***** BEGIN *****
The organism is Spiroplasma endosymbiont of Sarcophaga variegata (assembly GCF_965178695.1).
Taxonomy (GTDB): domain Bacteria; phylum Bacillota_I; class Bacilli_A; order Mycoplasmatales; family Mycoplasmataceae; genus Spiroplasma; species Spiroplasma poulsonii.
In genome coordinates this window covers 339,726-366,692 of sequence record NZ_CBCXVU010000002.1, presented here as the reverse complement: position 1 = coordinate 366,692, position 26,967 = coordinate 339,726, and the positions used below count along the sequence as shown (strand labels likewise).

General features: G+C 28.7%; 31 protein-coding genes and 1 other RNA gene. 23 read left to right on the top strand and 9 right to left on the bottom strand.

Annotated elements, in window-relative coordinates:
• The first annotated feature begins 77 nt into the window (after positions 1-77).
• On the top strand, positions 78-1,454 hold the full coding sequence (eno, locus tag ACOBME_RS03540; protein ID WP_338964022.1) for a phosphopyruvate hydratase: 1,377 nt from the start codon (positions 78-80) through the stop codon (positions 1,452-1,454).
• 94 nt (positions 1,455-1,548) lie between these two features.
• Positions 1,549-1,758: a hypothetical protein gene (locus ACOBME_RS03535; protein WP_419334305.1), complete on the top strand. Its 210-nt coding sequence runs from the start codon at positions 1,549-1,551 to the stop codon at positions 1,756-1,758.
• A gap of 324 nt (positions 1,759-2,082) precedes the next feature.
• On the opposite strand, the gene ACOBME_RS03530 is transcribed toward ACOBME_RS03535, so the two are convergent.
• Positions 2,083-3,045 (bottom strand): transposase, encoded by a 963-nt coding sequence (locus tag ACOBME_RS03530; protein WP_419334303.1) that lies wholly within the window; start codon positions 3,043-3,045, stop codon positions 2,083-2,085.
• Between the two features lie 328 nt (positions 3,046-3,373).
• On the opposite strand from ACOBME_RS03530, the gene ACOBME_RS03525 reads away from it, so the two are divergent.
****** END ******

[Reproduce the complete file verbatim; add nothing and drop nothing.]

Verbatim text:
The organism is Spiroplasma endosymbiont of Sarcophaga variegata (assembly GCF_965178695.1).
Taxonomy (GTDB): domain Bacteria; phylum Bacillota_I; class Bacilli_A; order Mycoplasmatales; family Mycoplasmataceae; genus Spiroplasma; species Spiroplasma poulsonii.
In genome coordinates this window covers 339,726-366,692 of sequence record NZ_CBCXVU010000002.1, presented here as the reverse complement: position 1 = coordinate 366,692, position 26,967 = coordinate 339,726, and the positions used below count along the sequence as shown (strand labels likewise).

General features: G+C 28.7%; 31 protein-coding genes and 1 other RNA gene. 23 read left to right on the top strand and 9 right to left on the bottom strand.

Annotated elements, in window-relative coordinates:
• The first annotated feature begins 77 nt into the window (after positions 1-77).
• On the top strand, positions 78-1,454 hold the full coding sequence (eno, locus tag ACOBME_RS03540; protein ID WP_338964022.1) for a phosphopyruvate hydratase: 1,377 nt from the start codon (positions 78-80) through the stop codon (positions 1,452-1,454).
• 94 nt (positions 1,455-1,548) lie between these two features.
• Positions 1,549-1,758: a hypothetical protein gene (locus ACOBME_RS03535; protein WP_419334305.1), complete on the top strand. Its 210-nt coding sequence runs from the start codon at positions 1,549-1,551 to the stop codon at positions 1,756-1,758.
• A gap of 324 nt (positions 1,759-2,082) precedes the next feature.
• On the opposite strand, the gene ACOBME_RS03530 is transcribed toward ACOBME_RS03535, so the two are convergent.
• Positions 2,083-3,045 (bottom strand): transposase, encoded by a 963-nt coding sequence (locus tag ACOBME_RS03530; protein WP_419334303.1) that lies wholly within the window; start codon positions 3,043-3,045, stop codon positions 2,083-2,085.
• Between the two features lie 328 nt (positions 3,046-3,373).
• On the opposite strand from ACOBME_RS03530, the gene ACOBME_RS03525 reads away from it, so the two are divergent.